• Hydrogen won’t beat electric vehicles, BNEF founder claims
• Lion Energy up on hydrogen fuel station deal with China’s Censtar
• AER says renewables are powering cheaper power prices
• SA Wind farms cop penalties, but not blamed for 2016 blackout


Hydrogen fuel cells not beating electric cars, BNEF founder

Michael Liebreich, founder of BloombergNEF and the UK’s green conservative has taken a swipe at oil and gas companies he says are flogging hydrogen in an attempt to delay the inevitable electrification of the power industry.

Speaking to ‘energy transition’ publication Recharge this week, Liebreich accused fossil fuel companies of pushing the idea of hydrogen cars and gas pipeline injection as a Trojan horse to get governments (eg ours) to endorse hydrogen that is not made from renewable sources and slow down the electrification of the passenger transport market.

On top of that he branded hydrogen fuel cell technologies inefficient compared to EVs.

According to Liebreich, hydrogen technologies should be focused on high emissions heavy industries like fertiliser production and refinery processes.

“I don’t know whether it’s disingenuity or a phony war, but we’re talking at cross purposes if we’re using dirty hydrogen [for existing uses], but we’re talking about clean hydrogen [for cars],” he told Recharge.

“If I were a [government] minister, what I would be saying is anytime anybody wants to come through the door and talk about hydrogen… and they want to start making presentations about cars and trucks and trains, I’d be, like, “wait, let me stop you What’s your plan for fertiliser? What’s your plan in your refinery, you’re taking [unabated] natural gas and you’re using it in fertilser or in hydrocracking. What’s your plan [to switch to cleaner hydrogen], but also, what do you need?”

Liebreich does however, note hydrogen is going to be unavoidable for certain industries like aviation, shipping and steel production.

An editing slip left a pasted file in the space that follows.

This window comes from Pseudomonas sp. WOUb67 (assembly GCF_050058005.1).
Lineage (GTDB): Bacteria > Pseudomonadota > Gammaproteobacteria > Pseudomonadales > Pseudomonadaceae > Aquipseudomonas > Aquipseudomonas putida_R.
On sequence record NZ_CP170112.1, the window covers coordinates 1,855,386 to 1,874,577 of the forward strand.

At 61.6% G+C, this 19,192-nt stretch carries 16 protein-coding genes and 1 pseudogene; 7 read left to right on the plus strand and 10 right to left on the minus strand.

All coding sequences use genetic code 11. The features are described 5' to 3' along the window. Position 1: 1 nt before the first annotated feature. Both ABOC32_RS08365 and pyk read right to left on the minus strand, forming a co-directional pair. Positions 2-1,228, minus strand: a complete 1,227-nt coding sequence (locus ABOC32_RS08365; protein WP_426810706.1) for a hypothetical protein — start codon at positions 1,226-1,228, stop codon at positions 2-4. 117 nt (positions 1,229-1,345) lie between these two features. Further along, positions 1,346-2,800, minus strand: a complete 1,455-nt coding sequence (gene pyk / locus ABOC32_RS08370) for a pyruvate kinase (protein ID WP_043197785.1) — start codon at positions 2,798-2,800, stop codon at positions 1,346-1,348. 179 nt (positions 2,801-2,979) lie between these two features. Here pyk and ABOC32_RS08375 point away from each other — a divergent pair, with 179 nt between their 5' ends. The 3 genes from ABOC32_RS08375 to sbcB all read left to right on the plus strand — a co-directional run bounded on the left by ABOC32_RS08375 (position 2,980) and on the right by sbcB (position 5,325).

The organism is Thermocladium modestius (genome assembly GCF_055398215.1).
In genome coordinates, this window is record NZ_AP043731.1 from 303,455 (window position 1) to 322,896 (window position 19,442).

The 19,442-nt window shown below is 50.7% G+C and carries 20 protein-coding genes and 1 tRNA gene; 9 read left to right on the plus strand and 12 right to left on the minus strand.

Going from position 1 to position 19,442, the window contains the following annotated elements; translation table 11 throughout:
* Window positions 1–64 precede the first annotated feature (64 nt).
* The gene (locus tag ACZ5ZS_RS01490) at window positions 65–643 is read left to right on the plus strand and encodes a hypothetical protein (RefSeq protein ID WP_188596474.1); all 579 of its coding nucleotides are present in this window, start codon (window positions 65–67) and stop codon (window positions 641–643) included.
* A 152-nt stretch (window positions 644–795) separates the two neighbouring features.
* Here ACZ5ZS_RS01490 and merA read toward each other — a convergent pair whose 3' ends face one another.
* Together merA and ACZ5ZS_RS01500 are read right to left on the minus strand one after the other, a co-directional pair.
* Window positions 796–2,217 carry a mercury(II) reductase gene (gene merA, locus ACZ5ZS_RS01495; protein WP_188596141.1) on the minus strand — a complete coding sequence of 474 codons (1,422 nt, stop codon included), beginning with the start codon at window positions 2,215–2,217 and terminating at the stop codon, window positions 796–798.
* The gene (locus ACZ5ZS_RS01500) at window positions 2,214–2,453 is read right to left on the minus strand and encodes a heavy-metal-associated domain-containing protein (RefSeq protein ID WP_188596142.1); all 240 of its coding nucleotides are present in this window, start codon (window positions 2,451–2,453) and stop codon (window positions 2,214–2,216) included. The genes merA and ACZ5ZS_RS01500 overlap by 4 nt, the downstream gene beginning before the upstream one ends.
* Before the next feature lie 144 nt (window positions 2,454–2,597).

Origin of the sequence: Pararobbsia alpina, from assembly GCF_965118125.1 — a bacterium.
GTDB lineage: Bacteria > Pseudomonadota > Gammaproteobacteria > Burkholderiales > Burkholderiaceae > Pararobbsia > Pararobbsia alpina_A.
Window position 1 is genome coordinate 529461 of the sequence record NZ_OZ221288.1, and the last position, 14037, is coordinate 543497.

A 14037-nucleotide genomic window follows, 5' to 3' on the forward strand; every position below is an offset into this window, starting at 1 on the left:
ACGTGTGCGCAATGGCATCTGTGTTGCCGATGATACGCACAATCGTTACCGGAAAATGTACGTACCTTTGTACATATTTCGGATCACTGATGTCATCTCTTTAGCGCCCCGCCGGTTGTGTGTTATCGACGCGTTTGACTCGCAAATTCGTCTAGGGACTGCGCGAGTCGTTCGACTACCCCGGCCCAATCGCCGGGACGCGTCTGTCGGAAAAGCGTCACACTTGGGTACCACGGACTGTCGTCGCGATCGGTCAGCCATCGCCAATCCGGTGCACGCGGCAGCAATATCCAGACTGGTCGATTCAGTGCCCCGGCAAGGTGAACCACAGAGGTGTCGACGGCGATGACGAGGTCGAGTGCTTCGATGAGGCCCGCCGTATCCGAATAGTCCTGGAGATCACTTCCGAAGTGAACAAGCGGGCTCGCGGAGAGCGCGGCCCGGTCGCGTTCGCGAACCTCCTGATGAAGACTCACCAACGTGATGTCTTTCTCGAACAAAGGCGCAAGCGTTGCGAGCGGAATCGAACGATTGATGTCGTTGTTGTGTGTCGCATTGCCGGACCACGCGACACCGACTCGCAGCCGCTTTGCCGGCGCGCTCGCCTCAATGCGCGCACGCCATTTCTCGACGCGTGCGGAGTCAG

Mining companies too view hydrogen technology as a way to decarbonise areas of their operations they consider hard to electrify like heavy haulage.


Lion Energy up on hydrogen refuelling deal

That said, plenty of folks believe hydrogen will play a role in the transition of the transport sector as refuelling becomes easier to access.

Shares in Lion Energy (ASX: LIO) soared on news it planned to do just that, announcing an MoU to bring Chinese gas station equipment manufacturer Censtar into the Australian market.

Lion will “jointly explore opportunities” in testing and operating hydrogen dispensers in Australia with Censtar, which operates 19 such stations in its homeland.

Lion exec chair Tom Soulsby said the company views future demand for the equipment as “significant”.

“We welcome the opportunity to cooperate with Censtar and we will start by assisting Censtar obtain relevant regulatory approvals for their hydrogen refuelling and related equipment in Australia,” he said.

“Lion believes that the demand for such equipment will be significant and believes that developing relationships to secure preferential supply to support Lion’s Green Hydrogen strategy makes a lot of sense.”


Lion Energy share price today:



Renewables back fall in power prices: AER

The Australian Energy Regulator has credited the uptake of renewable generation as the number one driver behind a 58% reduction in wholesale energy prices in 2020.

Releasing its State of the Energy Market 2021 report today, also noted lower coal and gas prices and milder temperatures over summer played a role, with the average price across jurisdictions in National Electricity Market falling below $70/MWh for the first time since 2015.